Dying to sin, rising to newness of life

Easter Vigil – 2010

Matthew

Marian Free

In the name of God who in Jesus brings us from death to life, from darkness into light. Amen.

That baptism has always been associated with the great events of Easter is made evident in Paul’s letter to the Romans. “3Do you not know that all of us who have been baptized into Christ Jesus were baptized into his death? Therefore we have been buried with him by baptism into death, so that, just as Christ was raised from the dead by the glory of the Father, so we too might walk in newness of life.” The prayers in our baptism service ask that the one baptized: “may be so buried with Christ in baptism that the new nature may be raised up in them. May the fruit of your Spirit grow and flourish in them” and we bless the water with the words: “sanctify this water so that those who are to be baptized in it may be made one with Christ in his death and resurrection.”

In baptism we enter a new form of existence. It represents a movement from the material world into the spiritual realm, a movement away from sin (separation from God), to union with God. In baptism we die to the law and invite the Holy Spirit to direct and regulate all that we do – at least in theory.

In actual fact, I wonder how many of us have moved into the spiritual realm. How many of us have truly died to this world so that we may begin the process of living in the next? How many of us are so confident in the Holy Spirit that we are able to rely entirely on her to determine our behaviour and our decisions? It is easy enough, I think, to believe that because of our baptism we are assured of the resurrection to eternal life. It is less easy to believe that we are set free to live that life now. It is relatively easy to accept the resurrection as an historic event, but much harder to accept that the resurrection opens for us a new reality, a new way of living.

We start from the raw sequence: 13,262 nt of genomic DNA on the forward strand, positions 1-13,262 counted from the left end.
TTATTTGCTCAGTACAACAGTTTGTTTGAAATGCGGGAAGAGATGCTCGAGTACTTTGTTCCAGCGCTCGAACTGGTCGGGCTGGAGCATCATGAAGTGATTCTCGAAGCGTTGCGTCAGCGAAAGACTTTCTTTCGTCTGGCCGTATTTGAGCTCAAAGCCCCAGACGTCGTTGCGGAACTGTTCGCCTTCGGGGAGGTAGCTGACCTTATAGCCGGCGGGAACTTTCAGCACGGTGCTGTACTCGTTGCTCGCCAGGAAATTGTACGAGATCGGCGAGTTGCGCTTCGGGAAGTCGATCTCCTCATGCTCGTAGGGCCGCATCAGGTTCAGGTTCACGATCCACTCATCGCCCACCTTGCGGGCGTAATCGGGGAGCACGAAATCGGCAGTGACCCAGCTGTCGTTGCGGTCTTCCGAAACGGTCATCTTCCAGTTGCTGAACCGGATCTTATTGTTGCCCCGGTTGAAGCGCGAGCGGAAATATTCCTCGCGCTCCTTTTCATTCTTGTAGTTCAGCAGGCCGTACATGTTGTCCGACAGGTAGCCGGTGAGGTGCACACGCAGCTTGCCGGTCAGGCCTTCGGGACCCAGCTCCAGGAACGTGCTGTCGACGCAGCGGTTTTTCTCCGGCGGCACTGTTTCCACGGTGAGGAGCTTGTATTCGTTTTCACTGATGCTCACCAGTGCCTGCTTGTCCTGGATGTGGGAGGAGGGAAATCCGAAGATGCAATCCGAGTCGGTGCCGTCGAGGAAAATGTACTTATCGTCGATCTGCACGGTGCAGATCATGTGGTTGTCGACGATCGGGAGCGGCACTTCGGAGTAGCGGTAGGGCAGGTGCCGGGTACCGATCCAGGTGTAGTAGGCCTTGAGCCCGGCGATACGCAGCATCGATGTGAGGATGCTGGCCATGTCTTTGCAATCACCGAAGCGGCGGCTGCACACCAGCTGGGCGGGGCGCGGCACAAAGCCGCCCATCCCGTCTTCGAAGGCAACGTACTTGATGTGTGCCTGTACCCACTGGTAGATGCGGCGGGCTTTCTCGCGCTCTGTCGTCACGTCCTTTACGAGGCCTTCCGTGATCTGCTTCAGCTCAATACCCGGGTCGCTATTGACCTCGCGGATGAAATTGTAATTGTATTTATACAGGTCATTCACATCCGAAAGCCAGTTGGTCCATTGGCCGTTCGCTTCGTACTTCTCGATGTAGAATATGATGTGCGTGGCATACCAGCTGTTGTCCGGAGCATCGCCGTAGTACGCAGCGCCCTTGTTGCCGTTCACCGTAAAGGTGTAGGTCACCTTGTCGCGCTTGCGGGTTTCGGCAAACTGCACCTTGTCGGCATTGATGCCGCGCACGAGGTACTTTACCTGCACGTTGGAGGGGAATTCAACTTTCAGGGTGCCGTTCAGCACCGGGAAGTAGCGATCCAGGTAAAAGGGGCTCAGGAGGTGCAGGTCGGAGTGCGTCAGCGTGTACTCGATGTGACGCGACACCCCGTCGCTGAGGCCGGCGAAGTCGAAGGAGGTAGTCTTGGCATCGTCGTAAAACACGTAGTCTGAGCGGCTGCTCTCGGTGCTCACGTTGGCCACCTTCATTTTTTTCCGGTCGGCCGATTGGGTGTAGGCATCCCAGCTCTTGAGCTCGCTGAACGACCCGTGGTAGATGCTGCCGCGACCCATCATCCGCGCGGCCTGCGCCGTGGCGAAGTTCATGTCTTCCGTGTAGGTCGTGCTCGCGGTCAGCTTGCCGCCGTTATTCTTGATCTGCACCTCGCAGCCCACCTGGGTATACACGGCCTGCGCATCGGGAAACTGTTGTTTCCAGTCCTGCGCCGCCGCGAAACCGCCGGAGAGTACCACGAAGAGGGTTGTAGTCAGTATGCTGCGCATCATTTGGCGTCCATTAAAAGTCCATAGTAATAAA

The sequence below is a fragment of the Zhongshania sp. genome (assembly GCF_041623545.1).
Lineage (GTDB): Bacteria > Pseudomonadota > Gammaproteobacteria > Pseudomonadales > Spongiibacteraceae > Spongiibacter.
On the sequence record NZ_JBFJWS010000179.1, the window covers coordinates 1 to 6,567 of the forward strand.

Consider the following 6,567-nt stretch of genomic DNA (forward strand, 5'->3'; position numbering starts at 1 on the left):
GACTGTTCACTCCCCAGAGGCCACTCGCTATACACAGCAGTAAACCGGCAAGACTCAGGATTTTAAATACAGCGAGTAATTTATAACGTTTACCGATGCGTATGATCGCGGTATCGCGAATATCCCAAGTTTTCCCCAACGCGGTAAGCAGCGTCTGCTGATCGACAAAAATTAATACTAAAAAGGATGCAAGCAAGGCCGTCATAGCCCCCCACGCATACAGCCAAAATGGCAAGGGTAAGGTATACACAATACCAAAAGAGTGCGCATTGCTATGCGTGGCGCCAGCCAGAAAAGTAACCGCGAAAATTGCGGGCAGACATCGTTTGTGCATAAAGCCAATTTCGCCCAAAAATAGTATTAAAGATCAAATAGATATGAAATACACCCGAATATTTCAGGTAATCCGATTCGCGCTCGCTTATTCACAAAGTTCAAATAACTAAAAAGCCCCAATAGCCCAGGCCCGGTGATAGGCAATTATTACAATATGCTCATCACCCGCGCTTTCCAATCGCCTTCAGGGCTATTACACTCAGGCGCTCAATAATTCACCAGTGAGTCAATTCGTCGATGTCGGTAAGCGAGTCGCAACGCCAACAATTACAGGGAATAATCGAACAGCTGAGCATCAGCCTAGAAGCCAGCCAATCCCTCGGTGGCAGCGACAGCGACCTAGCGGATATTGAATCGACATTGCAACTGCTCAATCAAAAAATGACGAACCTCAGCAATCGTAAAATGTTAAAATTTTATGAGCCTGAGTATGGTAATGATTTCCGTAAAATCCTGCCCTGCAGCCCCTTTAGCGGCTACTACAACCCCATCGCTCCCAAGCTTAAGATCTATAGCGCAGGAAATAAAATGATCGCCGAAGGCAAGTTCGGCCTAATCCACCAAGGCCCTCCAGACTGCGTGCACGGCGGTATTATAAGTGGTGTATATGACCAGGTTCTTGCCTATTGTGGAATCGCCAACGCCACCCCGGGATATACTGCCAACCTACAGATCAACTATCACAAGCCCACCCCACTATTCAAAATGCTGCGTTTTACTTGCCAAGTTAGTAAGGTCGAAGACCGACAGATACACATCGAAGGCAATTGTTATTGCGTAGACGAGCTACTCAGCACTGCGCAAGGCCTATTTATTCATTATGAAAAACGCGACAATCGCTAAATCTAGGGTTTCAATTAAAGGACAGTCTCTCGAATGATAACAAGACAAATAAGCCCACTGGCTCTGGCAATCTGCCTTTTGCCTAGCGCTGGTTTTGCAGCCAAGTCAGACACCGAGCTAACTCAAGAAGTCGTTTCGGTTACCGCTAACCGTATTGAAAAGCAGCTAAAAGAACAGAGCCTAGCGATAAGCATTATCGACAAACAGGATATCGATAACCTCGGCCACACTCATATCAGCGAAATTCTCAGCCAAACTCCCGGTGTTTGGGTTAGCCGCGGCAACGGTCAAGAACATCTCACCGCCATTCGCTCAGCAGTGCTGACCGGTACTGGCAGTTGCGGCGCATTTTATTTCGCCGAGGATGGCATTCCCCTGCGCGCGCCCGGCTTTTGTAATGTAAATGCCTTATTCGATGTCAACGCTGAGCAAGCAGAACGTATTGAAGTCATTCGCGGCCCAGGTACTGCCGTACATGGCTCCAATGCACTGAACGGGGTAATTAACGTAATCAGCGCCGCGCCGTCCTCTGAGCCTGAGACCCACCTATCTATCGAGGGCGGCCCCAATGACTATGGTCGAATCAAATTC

As Paul makes clear, the resurrection is so much more than an historical event. Through our baptism we share not only in Christ’s death, but in his resurrection. Dying and rising are an integral part of our Christian journey. In his death and resurrection, Jesus defeated the law, sin and death. In our baptism we are called to participate in that victory – to live in such a way that law, sin and death have no hold on us, to give ourselves wholly to God so that our lives may be transformed and that we might live life to the full.

Dying to sin means dying to those aspects of human nature which lead us to focus on ourselves and our own needs rather than relying on God to meet our every need. Instead of placing our trust in God, we place our trust in power and material possessions, and we compete with others to demonstrate our prowess. Instead of seeking the values of the kingdom, we are seduced by the values of the world.

Dying to the law means dying to the sort of independence which assumes that we are capable of knowing how God wants us to behave. Instead of relying on the Spirit, we establish our own codes of behaviour, these in turn, take the place of reliance on the Holy Spirit and instead of bringing us closer to God, take us further away.

Dying to death means dying to those things which prevent us from being truly alive. Instead of living life to the full, we can get stuck in grief, frustration and anger. Instead of rejoicing in the life which God has given us we can find ourselves allowing our circumstances to determine our attitude to life. Being bound by negativity, sorrow or disappointment prevents our growing into the newness of life received through our baptism.

The difficulty that we have lies in distinguishing the spiritual from the material. Ironically, it is often our attempts to be “good” which are more likely to draw us away from the spiritual world than our being “bad”. When we are bad, we usually know that we are bad. It is much harder to discern when our being “good” is actually driving us away from God. A focus on being “good” can become a form of self-absorption – it can lead to a complacency about our relationship with God. For example, we can become so concerned with our prayer life that we are no longer listening to God, so intent on doing good, that we have no time for a relationship with God, so resigned about “carrying our cross” that we forget that the cross is meant to lead to resurrection. We may be blind to the fact that our spiritual exercises become and end in themselves rather than opening a way to God. We may fail to recognise that the ways in which we regulate our lives might in fact be a way of our taking control rather than relying on God. We may not realize that we have become so absorbed in our troubles that instead of we are in the grip of a certain kind of death.

Walking in newness of life is the promise of our baptism, the promise of the resurrection. We are called out of darkness into light, from the realm of this world into the spiritual dimension that is God’s world. Christ has set us free – to claim that freedom we need to live to God, to consciously and conscientiously determine to live in the spiritual world, to die to all that binds us to the present and focusing solely on God allow our lives to be determined by the Spirit.

In that perfect freedom, we will discover that we are truly alive and we will know for ourselves the power of the resurrection.

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